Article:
Starting to understand functional programming


I am currently undertaking the online course “Functional programming principles in Scala” and I thought I’d share what I’ve discovered. I am definitely a beginner in this topic and what I say might be totally wrong but that’s one of the points of this blog, which is opening myself up to criticism so that I can learn.

Coming from an imperative programming background, it can be tricky to get programming in a functional style. Using the latter, it is imperative to undertand that functions are first class citizens and one of the consequences is the fact that you can pass functions as parameters. The implications of this are very profound because, amongst the benefits associated with functional programming (FP) and which I can see are better:

  • Composability and hence testability
  • Separation of concerns

I am not going into how and why of the above as that’s not the main purpose of this post. Instead, I want to discuss the passing of functions as parameters instead.

In the current assignment I’m currently doing for the course, I came across the following problem description:

—————————–

We will work with sets of integers.

  1. As an example to motivate our representation, how would you represent the set of all negative integers? You cannot list them all… one way would be so say: if you give me an integer, I can tell you whether it’s in the set or not: for 3, I say ‘no’; for -1, I say yes.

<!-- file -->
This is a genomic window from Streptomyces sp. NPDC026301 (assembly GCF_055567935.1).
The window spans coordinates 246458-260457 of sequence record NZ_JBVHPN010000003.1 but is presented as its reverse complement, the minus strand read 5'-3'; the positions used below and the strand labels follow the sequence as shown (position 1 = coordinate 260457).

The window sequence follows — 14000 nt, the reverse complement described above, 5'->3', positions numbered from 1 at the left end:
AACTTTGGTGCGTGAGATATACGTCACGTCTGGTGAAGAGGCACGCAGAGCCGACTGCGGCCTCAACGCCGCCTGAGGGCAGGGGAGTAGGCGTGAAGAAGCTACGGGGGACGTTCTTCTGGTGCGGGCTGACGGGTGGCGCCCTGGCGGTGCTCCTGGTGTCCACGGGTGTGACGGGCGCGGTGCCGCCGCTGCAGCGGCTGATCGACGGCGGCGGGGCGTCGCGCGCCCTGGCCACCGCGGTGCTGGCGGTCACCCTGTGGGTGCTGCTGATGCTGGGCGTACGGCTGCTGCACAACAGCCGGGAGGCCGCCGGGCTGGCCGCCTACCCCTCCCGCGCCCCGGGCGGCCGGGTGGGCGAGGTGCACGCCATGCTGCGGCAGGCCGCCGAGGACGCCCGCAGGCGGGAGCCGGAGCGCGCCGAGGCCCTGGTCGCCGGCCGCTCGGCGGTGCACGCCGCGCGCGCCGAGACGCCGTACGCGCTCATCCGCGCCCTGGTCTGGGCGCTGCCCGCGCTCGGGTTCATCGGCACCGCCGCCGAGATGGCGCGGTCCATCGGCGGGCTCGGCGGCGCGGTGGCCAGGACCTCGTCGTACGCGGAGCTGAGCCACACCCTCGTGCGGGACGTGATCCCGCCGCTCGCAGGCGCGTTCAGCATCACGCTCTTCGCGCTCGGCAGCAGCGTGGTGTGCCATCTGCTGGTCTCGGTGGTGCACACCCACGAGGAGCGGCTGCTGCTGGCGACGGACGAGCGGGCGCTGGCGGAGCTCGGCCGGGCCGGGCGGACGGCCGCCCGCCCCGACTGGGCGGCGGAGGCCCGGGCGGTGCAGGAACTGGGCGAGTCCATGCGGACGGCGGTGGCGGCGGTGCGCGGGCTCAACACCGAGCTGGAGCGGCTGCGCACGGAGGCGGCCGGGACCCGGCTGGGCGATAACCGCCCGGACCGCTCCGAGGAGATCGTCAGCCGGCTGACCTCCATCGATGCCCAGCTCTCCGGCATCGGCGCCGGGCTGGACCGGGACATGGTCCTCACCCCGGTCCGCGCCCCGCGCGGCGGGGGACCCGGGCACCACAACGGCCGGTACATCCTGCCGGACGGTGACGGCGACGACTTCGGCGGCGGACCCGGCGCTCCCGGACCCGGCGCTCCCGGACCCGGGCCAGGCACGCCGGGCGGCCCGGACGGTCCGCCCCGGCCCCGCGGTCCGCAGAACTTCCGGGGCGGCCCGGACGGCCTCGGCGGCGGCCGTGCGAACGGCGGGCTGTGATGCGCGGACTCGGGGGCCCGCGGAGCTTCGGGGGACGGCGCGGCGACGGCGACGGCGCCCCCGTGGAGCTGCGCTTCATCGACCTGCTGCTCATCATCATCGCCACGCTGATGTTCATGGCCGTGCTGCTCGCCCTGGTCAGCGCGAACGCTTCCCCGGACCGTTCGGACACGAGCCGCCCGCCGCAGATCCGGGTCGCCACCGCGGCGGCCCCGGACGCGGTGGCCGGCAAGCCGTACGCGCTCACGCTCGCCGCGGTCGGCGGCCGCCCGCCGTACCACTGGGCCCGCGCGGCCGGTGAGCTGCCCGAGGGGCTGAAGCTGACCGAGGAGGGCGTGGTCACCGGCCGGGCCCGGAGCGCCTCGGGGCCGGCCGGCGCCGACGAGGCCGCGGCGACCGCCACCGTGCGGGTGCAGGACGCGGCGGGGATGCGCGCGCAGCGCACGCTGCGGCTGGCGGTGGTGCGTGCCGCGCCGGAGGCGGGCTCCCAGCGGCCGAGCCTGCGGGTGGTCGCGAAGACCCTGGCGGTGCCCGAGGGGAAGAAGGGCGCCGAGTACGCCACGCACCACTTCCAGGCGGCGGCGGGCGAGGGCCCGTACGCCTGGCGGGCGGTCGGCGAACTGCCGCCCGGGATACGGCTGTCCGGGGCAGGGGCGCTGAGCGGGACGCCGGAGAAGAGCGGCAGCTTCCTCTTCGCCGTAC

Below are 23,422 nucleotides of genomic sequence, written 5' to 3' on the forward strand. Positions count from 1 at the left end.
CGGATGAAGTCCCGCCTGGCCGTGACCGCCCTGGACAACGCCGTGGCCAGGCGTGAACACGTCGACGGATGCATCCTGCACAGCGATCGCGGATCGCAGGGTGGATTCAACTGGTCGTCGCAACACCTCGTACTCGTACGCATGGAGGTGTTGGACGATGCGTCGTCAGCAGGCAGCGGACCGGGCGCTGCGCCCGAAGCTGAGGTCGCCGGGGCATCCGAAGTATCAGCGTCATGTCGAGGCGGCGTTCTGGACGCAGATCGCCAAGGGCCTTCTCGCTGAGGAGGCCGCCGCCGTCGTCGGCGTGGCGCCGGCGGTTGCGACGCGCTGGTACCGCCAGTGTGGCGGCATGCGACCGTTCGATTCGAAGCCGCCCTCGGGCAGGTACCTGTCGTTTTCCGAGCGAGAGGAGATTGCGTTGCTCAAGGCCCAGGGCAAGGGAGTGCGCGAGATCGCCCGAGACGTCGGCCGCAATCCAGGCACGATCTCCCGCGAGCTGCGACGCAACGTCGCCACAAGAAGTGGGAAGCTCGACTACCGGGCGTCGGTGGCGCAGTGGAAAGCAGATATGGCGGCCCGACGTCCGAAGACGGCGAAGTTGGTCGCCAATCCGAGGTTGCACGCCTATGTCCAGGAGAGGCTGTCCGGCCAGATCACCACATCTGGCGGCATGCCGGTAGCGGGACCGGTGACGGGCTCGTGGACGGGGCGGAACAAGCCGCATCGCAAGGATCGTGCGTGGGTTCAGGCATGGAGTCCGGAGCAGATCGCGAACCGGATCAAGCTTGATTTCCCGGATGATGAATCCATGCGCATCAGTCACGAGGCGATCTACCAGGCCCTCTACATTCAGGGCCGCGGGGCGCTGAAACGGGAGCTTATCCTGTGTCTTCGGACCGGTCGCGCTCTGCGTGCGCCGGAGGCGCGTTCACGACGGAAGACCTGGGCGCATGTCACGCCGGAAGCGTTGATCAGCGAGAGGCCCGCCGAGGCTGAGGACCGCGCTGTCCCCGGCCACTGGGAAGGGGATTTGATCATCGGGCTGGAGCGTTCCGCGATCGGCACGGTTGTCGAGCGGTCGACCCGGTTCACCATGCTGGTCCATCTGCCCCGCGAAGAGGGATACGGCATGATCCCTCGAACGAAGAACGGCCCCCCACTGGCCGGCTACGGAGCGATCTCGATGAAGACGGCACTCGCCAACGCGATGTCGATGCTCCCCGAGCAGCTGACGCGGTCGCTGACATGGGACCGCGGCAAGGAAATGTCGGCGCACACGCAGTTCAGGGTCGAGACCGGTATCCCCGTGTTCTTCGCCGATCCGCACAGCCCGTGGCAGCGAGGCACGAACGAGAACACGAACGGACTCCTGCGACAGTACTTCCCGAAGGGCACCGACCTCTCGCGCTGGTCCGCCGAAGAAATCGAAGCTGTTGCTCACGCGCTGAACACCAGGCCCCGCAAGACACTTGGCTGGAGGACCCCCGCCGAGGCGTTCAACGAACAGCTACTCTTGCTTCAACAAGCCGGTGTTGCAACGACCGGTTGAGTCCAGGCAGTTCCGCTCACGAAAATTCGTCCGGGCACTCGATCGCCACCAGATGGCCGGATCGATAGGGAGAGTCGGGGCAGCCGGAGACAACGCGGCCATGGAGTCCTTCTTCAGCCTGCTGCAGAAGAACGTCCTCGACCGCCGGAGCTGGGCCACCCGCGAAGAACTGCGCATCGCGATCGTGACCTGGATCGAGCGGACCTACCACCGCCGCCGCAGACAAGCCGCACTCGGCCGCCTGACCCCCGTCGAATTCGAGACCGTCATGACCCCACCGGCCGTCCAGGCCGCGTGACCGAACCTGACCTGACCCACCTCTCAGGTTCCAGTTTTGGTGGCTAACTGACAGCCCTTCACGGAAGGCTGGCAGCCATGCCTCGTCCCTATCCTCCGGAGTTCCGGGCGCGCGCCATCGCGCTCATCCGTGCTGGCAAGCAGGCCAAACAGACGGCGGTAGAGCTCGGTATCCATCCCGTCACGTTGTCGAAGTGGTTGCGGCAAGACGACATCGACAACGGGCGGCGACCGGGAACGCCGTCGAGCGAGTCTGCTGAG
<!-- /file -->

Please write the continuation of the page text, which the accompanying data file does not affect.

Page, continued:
2. Mathematically, we call the function which takes an integer as argument and which returns a boolean indicating whether the given integer belongs to a set, the characteristic function of the set. For example, we can characterize the set of negative integers by the characteristic function (x: Int) => x < 0.
  3. Therefore, we choose to represent a set by its characterisitc function and define a type alias for this representation:
    type Set = Int => Boolean
  4. Using this representation, we define a function that tests for the presence of a value in a set:
    def contains(s: Set, elem: Int): Boolean = s(elem)
  5. Define a function which creates a singleton set from one integer value: the set represents the set of the one given element. Its signature is as follows:
    def singletonSet(elem: Int): Set

—————————–

When I read this I thought to myself “What the hell!!!” but that’s because this assignment is rooted in I believe Set theory and being unfamiliar with both the latter and FP made the assignment that bit more difficult. However, if you break down what is is required and what they are trying to say, things get a bit simpler.

So in parts 1 and 2 of the problem, a short description of number and set theory is given. Now in part 2, we are told that we can, in Scala, represent the set of negative numbers as the following anonymous function (if you’re new to this term, this simply means that the function doesn’t have a name but instead is declared inline as you’ll see later when we pass in the anonymous function as a parameter to another function):

(x: Int) => x < 0

In other words, given an input x of type Int, x is part of the set of negative numbers if the actual value of x is less than 0.

Thus in order to represent the sets of positive numbers and even odd numbers respectively using anonymous functions would be:

(x: Int) => x > 0

(x: Int) => x % 2 == 1

Now notice that there is a pattern emerging i.e. for a given input of simple type Int the output is a Boolean. Hence, that’s what part 3 of the problem description is saying: